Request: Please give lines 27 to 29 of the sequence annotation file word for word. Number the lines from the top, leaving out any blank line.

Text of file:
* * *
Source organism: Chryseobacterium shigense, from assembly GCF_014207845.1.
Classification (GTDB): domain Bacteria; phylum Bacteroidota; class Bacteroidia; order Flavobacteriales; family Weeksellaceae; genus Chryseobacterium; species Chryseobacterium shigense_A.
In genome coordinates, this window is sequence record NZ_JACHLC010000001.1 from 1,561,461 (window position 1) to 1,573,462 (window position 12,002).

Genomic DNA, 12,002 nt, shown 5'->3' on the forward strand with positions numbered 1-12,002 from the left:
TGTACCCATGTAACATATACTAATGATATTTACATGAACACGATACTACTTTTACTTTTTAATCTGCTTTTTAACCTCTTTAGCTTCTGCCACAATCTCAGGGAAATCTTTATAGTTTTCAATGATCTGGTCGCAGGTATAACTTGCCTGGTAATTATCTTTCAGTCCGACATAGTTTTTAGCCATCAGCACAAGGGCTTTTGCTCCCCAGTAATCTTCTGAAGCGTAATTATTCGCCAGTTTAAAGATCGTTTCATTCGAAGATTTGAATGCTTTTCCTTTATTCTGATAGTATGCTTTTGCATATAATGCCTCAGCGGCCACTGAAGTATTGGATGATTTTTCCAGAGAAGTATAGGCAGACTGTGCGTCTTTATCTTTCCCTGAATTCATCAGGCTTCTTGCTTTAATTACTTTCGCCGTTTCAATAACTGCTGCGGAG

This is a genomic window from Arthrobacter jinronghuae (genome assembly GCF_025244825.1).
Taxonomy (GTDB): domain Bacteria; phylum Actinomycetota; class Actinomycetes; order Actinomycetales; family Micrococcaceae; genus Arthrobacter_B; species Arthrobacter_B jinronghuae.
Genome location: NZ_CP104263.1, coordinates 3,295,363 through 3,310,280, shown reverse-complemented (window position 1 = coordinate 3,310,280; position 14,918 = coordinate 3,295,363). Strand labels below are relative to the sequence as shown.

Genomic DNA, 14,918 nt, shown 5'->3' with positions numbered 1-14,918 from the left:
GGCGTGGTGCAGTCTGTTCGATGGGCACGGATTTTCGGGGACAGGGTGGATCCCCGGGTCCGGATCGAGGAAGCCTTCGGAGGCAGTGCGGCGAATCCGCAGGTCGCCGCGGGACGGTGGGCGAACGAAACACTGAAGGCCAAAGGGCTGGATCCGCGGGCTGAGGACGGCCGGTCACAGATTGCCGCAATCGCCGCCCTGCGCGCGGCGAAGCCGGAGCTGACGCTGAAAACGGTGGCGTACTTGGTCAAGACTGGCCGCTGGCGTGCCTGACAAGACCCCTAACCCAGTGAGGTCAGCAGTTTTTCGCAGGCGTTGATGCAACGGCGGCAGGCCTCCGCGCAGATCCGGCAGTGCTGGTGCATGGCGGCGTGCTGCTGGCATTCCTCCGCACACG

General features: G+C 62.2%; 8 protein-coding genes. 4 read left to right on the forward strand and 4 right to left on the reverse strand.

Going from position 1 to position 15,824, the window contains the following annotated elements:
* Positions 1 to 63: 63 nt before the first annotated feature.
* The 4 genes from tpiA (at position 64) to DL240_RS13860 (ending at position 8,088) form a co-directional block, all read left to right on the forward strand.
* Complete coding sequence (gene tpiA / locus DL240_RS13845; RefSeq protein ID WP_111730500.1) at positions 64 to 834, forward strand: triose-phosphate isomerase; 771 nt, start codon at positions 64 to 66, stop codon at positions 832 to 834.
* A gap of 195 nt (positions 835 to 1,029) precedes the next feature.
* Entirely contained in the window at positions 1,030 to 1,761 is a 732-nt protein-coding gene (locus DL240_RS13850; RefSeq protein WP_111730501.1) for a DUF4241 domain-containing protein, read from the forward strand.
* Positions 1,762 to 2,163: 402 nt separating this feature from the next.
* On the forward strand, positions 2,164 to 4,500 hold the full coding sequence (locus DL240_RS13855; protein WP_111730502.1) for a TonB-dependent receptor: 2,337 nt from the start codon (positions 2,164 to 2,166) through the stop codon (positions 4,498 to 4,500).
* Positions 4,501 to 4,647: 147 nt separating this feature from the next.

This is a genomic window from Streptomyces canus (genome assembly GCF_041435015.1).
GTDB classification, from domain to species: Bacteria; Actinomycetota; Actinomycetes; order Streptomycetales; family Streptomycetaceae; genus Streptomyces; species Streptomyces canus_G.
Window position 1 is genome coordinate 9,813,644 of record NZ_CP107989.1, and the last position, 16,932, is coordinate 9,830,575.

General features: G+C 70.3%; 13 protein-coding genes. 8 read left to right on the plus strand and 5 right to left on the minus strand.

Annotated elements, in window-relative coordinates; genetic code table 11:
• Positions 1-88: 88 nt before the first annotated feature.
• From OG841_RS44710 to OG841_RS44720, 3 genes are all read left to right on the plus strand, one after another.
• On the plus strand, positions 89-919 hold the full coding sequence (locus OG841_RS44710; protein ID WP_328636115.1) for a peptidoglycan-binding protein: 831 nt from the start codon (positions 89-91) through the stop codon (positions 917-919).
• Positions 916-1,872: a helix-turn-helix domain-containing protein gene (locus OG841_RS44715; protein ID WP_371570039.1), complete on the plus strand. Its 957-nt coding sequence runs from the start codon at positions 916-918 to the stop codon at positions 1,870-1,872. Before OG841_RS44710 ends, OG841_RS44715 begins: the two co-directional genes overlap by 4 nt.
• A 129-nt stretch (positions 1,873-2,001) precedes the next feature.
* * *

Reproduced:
• From OG841_RS44710 to OG841_RS44720, 3 genes are all read left to right on the plus strand, one after another.
• On the plus strand, positions 89-919 hold the full coding sequence (locus OG841_RS44710; protein ID WP_328636115.1) for a peptidoglycan-binding protein: 831 nt from the start codon (positions 89-91) through the stop codon (positions 917-919).
• Positions 916-1,872: a helix-turn-helix domain-containing protein gene (locus OG841_RS44715; protein ID WP_371570039.1), complete on the plus strand. Its 957-nt coding sequence runs from the start codon at positions 916-918 to the stop codon at positions 1,870-1,872. Before OG841_RS44710 ends, OG841_RS44715 begins: the two co-directional genes overlap by 4 nt.